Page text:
Linkage

I’m in the process of moving to New Jersey for my new gig at Rutgers. Before I start teaching I have to go help run the the Mystery Hunt, so I am a little frazzled and unable to write “real” blog posts. Maybe later. In the meantime, here are some links.

The folks at Puzzazz have put out a bevy of links for the 200th anniversary of the crossword puzzle.

The UK has issued a pardon to Alan Turing, for, you know, more or less killing him. It’s a pretty weasely piece of writing though.

An important essay on women’s work: “…women are not devalued in the job market because women’s work is seen to have little value. Women’s work is devalued in the job market because women are seen to have little value.”. (h/t AW)

Of late we seem to be learning quite a bit about early hominins and hominids (I had no idea that hominini was a thing, nor that chimps are in the panini tribe, nor that “tribe” is between subfamily and genus). For example,
they have sequenced some old bones in Spain. Extracting sequenceable mitochondrial DNA is pretty tough — I am sure there are some interesting statistical questions in terms of detection and contamination. We’ve also learned that some neanderthals were pretty inbred.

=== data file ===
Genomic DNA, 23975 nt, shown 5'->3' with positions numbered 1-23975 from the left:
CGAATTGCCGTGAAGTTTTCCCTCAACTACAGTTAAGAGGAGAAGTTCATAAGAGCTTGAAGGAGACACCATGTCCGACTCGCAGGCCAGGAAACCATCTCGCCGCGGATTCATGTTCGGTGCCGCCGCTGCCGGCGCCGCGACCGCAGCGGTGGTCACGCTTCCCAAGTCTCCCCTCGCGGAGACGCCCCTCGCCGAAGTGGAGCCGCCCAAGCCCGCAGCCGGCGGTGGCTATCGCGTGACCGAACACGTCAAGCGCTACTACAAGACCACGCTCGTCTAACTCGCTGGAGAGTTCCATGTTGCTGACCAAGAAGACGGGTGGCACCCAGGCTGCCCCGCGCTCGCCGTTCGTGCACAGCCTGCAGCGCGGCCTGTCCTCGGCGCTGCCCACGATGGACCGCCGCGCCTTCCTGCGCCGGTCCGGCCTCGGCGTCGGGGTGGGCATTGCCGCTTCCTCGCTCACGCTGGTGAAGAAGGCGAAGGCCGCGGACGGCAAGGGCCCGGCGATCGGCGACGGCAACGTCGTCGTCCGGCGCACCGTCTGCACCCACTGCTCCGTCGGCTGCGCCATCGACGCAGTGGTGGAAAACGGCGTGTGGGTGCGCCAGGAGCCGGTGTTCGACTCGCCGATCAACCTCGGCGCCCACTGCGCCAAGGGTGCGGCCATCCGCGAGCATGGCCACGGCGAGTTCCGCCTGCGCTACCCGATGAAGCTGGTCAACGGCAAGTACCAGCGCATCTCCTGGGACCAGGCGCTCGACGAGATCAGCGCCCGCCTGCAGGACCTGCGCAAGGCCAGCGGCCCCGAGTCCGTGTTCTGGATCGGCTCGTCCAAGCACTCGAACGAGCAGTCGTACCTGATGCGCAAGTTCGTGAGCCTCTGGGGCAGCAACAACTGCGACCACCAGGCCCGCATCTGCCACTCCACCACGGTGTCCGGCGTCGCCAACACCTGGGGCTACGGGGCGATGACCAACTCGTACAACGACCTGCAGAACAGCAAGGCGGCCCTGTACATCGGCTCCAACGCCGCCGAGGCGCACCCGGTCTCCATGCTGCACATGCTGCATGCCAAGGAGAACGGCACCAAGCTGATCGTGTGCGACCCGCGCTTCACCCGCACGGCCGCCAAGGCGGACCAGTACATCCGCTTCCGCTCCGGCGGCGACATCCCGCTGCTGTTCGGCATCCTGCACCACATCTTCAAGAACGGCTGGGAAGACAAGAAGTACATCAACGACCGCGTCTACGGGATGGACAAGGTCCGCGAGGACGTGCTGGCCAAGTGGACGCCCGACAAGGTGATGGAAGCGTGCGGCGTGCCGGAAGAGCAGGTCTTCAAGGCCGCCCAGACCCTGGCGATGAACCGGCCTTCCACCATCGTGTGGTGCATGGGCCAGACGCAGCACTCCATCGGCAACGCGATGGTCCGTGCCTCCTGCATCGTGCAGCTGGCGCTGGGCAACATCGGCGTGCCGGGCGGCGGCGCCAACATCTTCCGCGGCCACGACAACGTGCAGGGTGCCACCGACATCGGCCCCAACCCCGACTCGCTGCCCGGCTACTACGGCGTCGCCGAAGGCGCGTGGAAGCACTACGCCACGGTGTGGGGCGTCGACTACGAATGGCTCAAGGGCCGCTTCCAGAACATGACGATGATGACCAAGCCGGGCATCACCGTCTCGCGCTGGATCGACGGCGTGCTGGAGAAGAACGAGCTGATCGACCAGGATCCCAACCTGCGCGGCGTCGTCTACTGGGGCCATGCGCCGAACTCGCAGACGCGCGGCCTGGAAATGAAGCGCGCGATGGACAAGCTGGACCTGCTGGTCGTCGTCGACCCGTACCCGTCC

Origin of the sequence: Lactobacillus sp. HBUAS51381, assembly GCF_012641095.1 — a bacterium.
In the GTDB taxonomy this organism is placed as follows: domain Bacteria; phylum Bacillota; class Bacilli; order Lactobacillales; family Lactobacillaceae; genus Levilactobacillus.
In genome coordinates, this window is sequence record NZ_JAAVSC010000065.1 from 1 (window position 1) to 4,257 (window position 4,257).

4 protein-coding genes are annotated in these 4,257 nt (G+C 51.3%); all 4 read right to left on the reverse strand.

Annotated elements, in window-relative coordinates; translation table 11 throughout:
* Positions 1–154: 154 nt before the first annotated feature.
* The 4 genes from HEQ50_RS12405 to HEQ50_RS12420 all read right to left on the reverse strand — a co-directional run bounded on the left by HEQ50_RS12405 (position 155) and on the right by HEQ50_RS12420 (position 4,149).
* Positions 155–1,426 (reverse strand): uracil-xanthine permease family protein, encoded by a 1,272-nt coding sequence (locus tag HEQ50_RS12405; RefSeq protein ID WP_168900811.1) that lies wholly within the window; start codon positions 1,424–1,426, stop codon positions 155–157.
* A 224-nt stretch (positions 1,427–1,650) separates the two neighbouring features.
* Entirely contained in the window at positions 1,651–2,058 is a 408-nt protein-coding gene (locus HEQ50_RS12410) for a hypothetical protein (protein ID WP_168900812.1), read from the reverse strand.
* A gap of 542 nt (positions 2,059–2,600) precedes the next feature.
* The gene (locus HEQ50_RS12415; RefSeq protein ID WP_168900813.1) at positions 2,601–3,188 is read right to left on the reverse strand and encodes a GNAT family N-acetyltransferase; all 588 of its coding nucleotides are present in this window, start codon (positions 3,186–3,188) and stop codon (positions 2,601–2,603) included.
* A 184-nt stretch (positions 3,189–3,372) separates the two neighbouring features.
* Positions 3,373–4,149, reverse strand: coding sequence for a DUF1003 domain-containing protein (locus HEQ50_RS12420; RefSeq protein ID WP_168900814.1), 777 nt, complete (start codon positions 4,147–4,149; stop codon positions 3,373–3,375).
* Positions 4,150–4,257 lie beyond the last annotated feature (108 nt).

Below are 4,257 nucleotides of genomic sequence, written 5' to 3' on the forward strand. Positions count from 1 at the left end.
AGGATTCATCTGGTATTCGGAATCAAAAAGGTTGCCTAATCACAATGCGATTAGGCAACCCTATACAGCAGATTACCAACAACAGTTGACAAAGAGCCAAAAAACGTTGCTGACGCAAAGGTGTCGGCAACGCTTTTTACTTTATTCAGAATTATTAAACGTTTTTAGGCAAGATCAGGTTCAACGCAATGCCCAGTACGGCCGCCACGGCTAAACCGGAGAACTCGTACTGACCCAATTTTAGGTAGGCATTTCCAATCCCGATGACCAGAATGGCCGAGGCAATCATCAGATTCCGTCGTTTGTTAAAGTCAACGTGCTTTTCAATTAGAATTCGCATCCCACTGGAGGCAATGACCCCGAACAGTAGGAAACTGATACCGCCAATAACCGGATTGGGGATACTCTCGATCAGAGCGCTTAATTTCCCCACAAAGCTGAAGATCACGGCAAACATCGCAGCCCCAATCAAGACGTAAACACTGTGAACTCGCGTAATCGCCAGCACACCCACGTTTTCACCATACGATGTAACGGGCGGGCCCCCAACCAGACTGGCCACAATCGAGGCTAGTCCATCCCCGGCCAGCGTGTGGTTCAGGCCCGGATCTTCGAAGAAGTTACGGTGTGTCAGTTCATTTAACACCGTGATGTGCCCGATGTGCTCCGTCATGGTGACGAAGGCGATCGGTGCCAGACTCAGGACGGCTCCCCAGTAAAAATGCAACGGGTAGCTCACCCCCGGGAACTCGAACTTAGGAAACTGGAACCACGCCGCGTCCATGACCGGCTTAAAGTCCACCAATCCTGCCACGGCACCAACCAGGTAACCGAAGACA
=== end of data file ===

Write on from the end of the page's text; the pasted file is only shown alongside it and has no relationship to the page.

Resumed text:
Kenji searches for the perfect chocolate chip cookie recipe.

Linkage

My cousin Supriya has started a blog, wading through soup, on green parenting and desi things. Her recent post, Pretty in Pink: Can Boys Wear Pink? made it to HuffPo.

Larry Wasserman is quitting blogging.

Maybe I should get a real chef knife.

If you have a stomach for horrible things, here are some images from the Nauru immigration center, where hundreds of (mostly Iranian) asylum-seekers are kept by the Australian government (via mefi).

At Rutgers, I am going to be in a union. Recent grad student union actions have come under fire from peeved faculty at UChicago (a place with horrendous institutional politics if I have ever seen one). Corey Robin breaks it down.

GlobalSIP vs. NIPS: poster sessions

After attending GlobalSIP I flew to Reno and drove to South Lake Tahoe for NIPS 2013. NIPS is large conference that is unfortunately single-track. All papers are posters and a very small number are selected for longer oral presentation. A slightly larger number are selected for 5 minute “spotlight” advertisements. The poster session is 7-11PM for the first three days, and each poster session contains around 90 posters in a giant room. It’s very loud, and some poster presenters lose their voice for a day or two after presenting.